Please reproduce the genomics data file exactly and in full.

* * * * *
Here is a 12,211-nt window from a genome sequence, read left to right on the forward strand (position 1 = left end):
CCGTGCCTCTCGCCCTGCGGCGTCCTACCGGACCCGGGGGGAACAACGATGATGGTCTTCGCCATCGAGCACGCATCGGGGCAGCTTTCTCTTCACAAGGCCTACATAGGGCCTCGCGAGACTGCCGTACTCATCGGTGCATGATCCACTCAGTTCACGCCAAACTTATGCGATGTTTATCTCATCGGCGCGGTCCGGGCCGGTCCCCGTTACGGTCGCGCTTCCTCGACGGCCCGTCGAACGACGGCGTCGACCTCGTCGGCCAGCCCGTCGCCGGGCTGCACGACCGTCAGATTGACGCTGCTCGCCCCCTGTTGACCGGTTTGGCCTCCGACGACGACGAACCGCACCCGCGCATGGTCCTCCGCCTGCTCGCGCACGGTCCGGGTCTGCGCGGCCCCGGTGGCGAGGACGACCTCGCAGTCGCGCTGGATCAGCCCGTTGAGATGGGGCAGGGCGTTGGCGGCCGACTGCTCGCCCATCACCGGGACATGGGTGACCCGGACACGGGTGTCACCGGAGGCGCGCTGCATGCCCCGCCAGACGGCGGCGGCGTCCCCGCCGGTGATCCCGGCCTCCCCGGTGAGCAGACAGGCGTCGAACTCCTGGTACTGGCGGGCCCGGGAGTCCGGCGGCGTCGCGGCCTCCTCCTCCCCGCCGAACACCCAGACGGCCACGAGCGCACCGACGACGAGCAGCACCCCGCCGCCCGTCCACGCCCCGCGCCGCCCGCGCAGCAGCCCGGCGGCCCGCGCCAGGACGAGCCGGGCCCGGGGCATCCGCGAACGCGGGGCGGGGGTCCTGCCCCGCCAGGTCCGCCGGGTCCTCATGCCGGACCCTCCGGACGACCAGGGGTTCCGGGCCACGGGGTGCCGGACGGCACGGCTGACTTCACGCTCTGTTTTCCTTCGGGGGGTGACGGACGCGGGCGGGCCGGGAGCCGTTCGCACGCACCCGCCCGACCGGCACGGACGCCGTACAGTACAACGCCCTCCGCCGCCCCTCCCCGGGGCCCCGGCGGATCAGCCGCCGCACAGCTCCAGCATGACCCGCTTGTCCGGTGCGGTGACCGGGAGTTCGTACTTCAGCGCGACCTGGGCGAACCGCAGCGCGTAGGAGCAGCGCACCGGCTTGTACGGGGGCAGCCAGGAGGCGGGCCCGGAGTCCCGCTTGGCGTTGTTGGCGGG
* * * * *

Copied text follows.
Here is a 12,211-nt window from a genome sequence, read left to right on the forward strand (position 1 = left end):
CCGTGCCTCTCGCCCTGCGGCGTCCTACCGGACCCGGGGGGAACAACGATGATGGTCTTCGCCATCGAGCACGCATCGGGGCAGCTTTCTCTTCACAAGGCCTACATAGGGCCTCGCGAGACTGCCGTACTCATCGGTGCATGATCCACTCAGTTCACGCCAAACTTATGCGATGTTTATCTCATCGGCGCGGTCCGGGCCGGTCCCCGTTACGGTCGCGCTTCCTCGACGGCCCGTCGAACGACGGCGTCGACCTCGTCGGCCAGCCCGTCGCCGGGCTGCACGACCGTCAGATTGACGCTGCTCGCCCCCTGTTGACCGGTTTGGCCTCCGACGACGACGAACCGCACCCGCGCATGGTCCTCCGCCTGCTCGCGCACGGTCCGGGTCTGCGCGGCCCCGGTGGCGAGGACGACCTCGCAGTCGCGCTGGATCAGCCCGTTGAGATGGGGCAGGGCGTTGGCGGCCGACTGCTCGCCCATCACCGGGACATGGGTGACCCGGACACGGGTGTCACCGGAGGCGCGCTGCATGCCCCGCCAGACGGCGGCGGCGTCCCCGCCGGTGATCCCGGCCTCCCCGGTGAGCAGACAGGCGTCGAACTCCTGGTACTGGCGGGCCCGGGAGTCCGGCGGCGTCGCGGCCTCCTCCTCCCCGCCGAACACCCAGACGGCCACGAGCGCACCGACGACGAGCAGCACCCCGCCGCCCGTCCACGCCCCGCGCCGCCCGCGCAGCAGCCCGGCGGCCCGCGCCAGGACGAGCCGGGCCCGGGGCATCCGCGAACGCGGGGCGGGGGTCCTGCCCCGCCAGGTCCGCCGGGTCCTCATGCCGGACCCTCCGGACGACCAGGGGTTCCGGGCCACGGGGTGCCGGACGGCACGGCTGACTTCACGCTCTGTTTTCCTTCGGGGGGTGACGGACGCGGGCGGGCCGGGAGCCGTTCGCACGCACCCGCCCGACCGGCACGGACGCCGTACAGTACAACGCCCTCCGCCGCCCCTCCCCGGGGCCCCGGCGGATCAGCCGCCGCACAGCTCCAGCATGACCCGCTTGTCCGGTGCGGTGACCGGGAGTTCGTACTTCAGCGCGACCTGGGCGAACCGCAGCGCGTAGGAGCAGCGCACCGGCTTGTACGGGGGCAGCCAGGAGGCGGGCCCGGAGTCCCGCTTGGCGTTGTTGGCGGG